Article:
and it would supply enough food to feed another 4 billion people (4,5)
At the present time, 33 % of agricultural land worldwide
is used solely for producing feed for livestock (4)
Eating more plant-based could reduce agricultural land use by at least 41% and up to 76% (3,4,6)
Continuing use of meat-heavy diets would demand
an additional 50% increase in global cropland by 2050 (7)
If everyone was vegan in 2050 the world would require less cropland than it did in the year 2000
and an area the size of the entire Amazon rainforest could be put back into forest (7)
If natural vegetation was re-established on the land no longer needed for food production
it is estimated that 8.1 billion metric tonnes of carbon dioxide
would be removed from the atmosphere each year over 100 years
as natural vegetation re-establishes (3)
Global agriculture is responsible for the use of 70% of all available freshwater (8,9)
Number of gallons of freshwater needed to produce one pound of food (10):
Starchy Roots 46
Beans and lentils 486
Changing typical Western diets to more plant-based diets
would reduce freshwater use by more than 50% (11)
Agriculture is responsible for 78% of eutrophication (4) due to
run-off of nutrients from animal waste
and excessive use of fertilizer
(Eutrophication is the enrichment of water with nutrients such as nitrogen and phosphorus. It affects water quality and lowers oxygen concentration leading to damage to marine ecosystems.)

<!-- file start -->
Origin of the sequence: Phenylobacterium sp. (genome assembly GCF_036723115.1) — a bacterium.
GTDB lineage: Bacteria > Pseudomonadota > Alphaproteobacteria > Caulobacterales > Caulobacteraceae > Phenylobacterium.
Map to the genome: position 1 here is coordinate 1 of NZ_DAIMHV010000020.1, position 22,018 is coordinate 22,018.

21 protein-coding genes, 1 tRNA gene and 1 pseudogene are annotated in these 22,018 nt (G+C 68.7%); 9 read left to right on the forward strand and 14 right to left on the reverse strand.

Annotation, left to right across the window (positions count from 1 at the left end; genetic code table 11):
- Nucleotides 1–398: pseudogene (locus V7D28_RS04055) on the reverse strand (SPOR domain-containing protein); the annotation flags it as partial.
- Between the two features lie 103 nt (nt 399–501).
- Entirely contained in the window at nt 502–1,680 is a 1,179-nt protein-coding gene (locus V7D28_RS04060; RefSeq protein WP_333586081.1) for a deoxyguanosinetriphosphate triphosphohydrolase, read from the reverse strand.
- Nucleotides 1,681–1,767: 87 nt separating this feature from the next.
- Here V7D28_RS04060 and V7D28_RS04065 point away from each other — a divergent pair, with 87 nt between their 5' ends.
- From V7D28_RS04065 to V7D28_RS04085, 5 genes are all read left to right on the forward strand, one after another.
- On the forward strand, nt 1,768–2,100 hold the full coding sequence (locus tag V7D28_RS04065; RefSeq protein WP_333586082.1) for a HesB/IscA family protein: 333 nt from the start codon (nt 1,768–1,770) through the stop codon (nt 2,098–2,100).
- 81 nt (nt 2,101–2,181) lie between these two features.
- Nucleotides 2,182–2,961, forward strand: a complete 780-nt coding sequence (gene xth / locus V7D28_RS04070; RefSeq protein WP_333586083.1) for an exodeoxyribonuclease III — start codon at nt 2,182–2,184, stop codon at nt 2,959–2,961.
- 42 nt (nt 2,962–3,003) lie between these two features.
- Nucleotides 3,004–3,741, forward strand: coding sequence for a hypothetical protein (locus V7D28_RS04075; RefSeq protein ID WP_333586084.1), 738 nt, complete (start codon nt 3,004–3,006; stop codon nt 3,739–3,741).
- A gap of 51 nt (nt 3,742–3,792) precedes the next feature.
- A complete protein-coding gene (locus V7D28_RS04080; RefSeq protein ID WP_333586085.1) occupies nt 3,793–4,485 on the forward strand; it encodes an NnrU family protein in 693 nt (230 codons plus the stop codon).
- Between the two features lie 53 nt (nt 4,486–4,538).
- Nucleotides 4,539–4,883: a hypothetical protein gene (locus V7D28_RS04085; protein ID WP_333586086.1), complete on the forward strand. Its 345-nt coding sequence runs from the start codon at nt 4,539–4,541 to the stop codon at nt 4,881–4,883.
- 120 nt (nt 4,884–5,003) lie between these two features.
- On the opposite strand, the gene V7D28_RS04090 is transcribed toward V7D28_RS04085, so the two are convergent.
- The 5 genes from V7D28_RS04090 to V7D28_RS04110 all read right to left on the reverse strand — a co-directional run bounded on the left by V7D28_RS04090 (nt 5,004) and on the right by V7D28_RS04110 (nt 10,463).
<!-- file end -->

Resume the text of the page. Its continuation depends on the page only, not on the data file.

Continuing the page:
Agriculture is responsible for up to 30% of total greenhouse gases
and 60% of these greenhouse gases come from the meat and dairy industries (3)
Production of livestock accounts for (4,12)
9% of carbon dioxide emissions originating from human-related activity
64% of the ammonia in the atmosphere
37% of all human-produced methane
More than 80% of nitrous oxide emissions
And it is a large contributor to acid rain
Methane has 28 times the Global Warming Potential of carbon dioxide (13)
Nitrous oxide has 300 times higher Global Warming Potential than carbon dioxide (4)
One gram of protein from beef is associated with
at least 7.5 times more methane emissions than one gram of plant-based protein (4,10)
Kilogram of carbon dioxide emitted per kilogram of produce; (4,14)
Free range beef 58
Beef meadow systems 35
CAFO beef 23
Seafoods (fisheries) 12
Seafood (aquaculture) 5
Vegetable meat substitutes 2
Legumes (Beans, peas, soy) 2
(CAFO stands for Concentrated Animal Feeding Operations aka factory farming. Free range beef cattle use more land and have a longer lifespan than CAFO beef. Because of this they emit more methane and have a larger carbon footprint. Much of this is due to emissions associated with the clearing of more land. (4))
Partial adoption of plant-based diets could reduce food-based greenhouse gas emissions
by at least 30%
Widespread vegetarianism could reduce food-based greenhouse gas emissions by 63%
Widespread veganism could reduce food-based greenhouse gas emissions by 70% (6,15)
If every US citizen substituted beans for beef